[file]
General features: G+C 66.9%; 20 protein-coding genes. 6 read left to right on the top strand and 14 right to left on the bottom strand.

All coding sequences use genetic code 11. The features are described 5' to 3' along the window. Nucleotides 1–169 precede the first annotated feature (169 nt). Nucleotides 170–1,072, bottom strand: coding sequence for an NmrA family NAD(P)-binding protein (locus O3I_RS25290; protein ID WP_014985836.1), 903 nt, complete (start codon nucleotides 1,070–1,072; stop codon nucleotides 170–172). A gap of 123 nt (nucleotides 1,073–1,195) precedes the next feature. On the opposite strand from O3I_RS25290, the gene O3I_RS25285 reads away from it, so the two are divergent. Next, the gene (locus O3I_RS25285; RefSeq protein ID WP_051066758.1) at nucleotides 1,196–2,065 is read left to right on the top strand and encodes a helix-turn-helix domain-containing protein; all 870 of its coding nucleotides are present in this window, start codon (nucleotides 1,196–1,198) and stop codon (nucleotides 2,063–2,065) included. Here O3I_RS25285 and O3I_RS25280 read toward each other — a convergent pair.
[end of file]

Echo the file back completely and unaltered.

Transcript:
General features: G+C 66.9%; 20 protein-coding genes. 6 read left to right on the top strand and 14 right to left on the bottom strand.

All coding sequences use genetic code 11. The features are described 5' to 3' along the window. Nucleotides 1–169 precede the first annotated feature (169 nt). Nucleotides 170–1,072, bottom strand: coding sequence for an NmrA family NAD(P)-binding protein (locus O3I_RS25290; protein ID WP_014985836.1), 903 nt, complete (start codon nucleotides 1,070–1,072; stop codon nucleotides 170–172). A gap of 123 nt (nucleotides 1,073–1,195) precedes the next feature. On the opposite strand from O3I_RS25290, the gene O3I_RS25285 reads away from it, so the two are divergent. Next, the gene (locus O3I_RS25285; RefSeq protein ID WP_051066758.1) at nucleotides 1,196–2,065 is read left to right on the top strand and encodes a helix-turn-helix domain-containing protein; all 870 of its coding nucleotides are present in this window, start codon (nucleotides 1,196–1,198) and stop codon (nucleotides 2,063–2,065) included. Here O3I_RS25285 and O3I_RS25280 read toward each other — a convergent pair.